A PhD is a long degree, probably it will be 4 years of your life. And, different from your first, taught degree, it is extremely specialised on one or two areas. That is a long time to spend on something if it does not excite you.
So, the first thing is to ask yourself why you want a PhD. There are lots of reasons people have, but the best reason, in my opinion, is that you really, really want to explore some areas or questions in computer science. Are you fascinated by some problem and just wish someone would give you the time to try out all your ideas on it? That's an excellent way to begin!
Let me tell you what I see my role as. I see myself as your advisor, not your supervisor. By that I mean that I am not your boss. I will do whatever I can to support you, guide you and provide ideas if needed. However, you will make your own decisions and are quite at liberty not to take my advice. In fact, I expect you to argue with me - if you haven't told me I'm wrong about at least one thing by the end you can't have become the expert that a PhD is supposed to qualify you to be. I think it is important that students get that freedom (I could not have stomached my PhD if my advisor had been the supervisor type). But, I am aware that some people prefer to be told what to do step by step and treat a PhD more like a job or a taught degree than the creative self driven experience I want for you. That's okay, we can do that too, but if you know this ahead of time, consider a different academic - there are lots who do the boss thing.
If you do want to do a PhD with me, here's how it will go:
After you first contact me, I'll give you a short 'do at home' programming test. This serves two purposes for me. The first is that it quickly filters out the time wasters. "You're joking!" I hear you cry? No really, there are lots of people who send out form letters to hundreds of academics. Often, they have copied and pasted my research interests into their letter, and probably not even bothered to make the fonts consistent with the rest of their letter. These people tend not to reply to a programming test. The second thing is that it gives me a quick idea of your programming ability. I assume that you already know how to program, and unless you are amazing in some other ways, I would probably recommend you not do a PhD with me if you can't program. This test doesn't have a deadline, but how long you take to complete it will be taken into account.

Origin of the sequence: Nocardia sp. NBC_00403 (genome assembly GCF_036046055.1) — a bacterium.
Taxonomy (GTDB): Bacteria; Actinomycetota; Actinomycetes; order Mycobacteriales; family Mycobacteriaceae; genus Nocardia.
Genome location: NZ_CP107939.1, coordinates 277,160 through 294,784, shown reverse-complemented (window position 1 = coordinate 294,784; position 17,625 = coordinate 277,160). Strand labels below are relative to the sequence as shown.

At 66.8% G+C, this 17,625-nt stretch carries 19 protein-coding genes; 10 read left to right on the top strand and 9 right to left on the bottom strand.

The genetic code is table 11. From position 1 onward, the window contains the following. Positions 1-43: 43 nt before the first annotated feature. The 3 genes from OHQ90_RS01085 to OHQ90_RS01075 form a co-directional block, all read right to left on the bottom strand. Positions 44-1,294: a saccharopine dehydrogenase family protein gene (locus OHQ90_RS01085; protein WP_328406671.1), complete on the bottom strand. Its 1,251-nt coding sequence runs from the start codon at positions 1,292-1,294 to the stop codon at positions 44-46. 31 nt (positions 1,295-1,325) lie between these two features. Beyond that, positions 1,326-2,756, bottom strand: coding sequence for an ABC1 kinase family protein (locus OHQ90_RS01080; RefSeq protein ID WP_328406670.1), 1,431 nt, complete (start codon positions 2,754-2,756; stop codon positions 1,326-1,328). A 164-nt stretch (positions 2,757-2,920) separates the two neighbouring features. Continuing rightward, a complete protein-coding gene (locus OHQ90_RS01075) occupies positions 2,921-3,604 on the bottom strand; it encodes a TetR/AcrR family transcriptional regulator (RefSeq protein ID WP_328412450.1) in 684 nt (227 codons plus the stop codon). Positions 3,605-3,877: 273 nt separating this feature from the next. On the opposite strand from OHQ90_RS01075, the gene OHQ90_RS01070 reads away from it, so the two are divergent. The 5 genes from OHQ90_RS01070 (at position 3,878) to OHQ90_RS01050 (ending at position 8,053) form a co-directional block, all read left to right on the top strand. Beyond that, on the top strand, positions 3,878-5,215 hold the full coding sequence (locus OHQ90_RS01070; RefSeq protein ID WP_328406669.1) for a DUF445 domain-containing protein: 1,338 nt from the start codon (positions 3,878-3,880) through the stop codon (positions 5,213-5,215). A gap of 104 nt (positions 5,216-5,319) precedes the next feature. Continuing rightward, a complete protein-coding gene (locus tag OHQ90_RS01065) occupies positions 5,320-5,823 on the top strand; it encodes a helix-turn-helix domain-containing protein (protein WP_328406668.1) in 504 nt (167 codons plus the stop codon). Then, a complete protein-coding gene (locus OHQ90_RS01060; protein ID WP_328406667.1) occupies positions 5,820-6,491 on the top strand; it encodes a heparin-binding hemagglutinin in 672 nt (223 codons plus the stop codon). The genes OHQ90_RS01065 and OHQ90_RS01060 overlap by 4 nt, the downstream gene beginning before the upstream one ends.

We have a phone/Skype/Hangout/etc interview. For me, I want to hear about why you want to do a PhD, what your ideas are, and find out if you're someone I could work with. I'll also give you a short 'live' programming test. "Another one, really?" Yes, some people have actually cheated on the at home test before! Often I invite another academic to the call to get a second opinion. You should use this call to find out at least how a PhD would work with me and whether you think you could work with me.
You should probably talk to some of my students (or the students of any academic you intend to study with). Send them an email and maybe arrange a chat. Do they like working with me? What are my worst faults? Would they rather they had done a PhD with someone else? And on and on. You never know what things they might tell you and they could save you from making a horrible mistake!
Now, you apply with all the forms here. One important part here is that you write a research proposal. This is just a few sides of A4, structured a bit like a research paper (abstract, background, related work, etc). Even if I think you are great and want to accept you, students have to make it through selection panels where things like your CV and research proposal will be discussed and must be approved by several academics.
While we wait for that, we (well probably I) find you funding. You might need to fill out more forms to apply for various scholarships. Normally the funding pays your fees and gives you a living allowance. Sometimes it might also include travel money and a small equipment budget. The fees for overseas students are about twice that of EU/UK students (although Brexit might soon mean that will include EU students, too!). There are also fewer pots of money that can be used for overseas students. These things mean overseas students are harder to fund and typically have to be that much better to make it worthwhile. Please don't let that discourage you, funding is often found for great students!
Assuming we're all good up to this point you should get an acceptance letter from the University. It could still be several months before your start date. You have to work out your travel and accommodation (sorry the University doesn't give much help and gives no financial help beyond your stipend). Probably during this time, if you are up for it, we will meet online occasionally (say once a month) to discuss papers and ideas, etc. But, if you are busy working or doing whatever, don't feel you have to have these meetings.
Great! Hopefully you would accept the offer! This should be fantastic! I can't wait to meet you in person!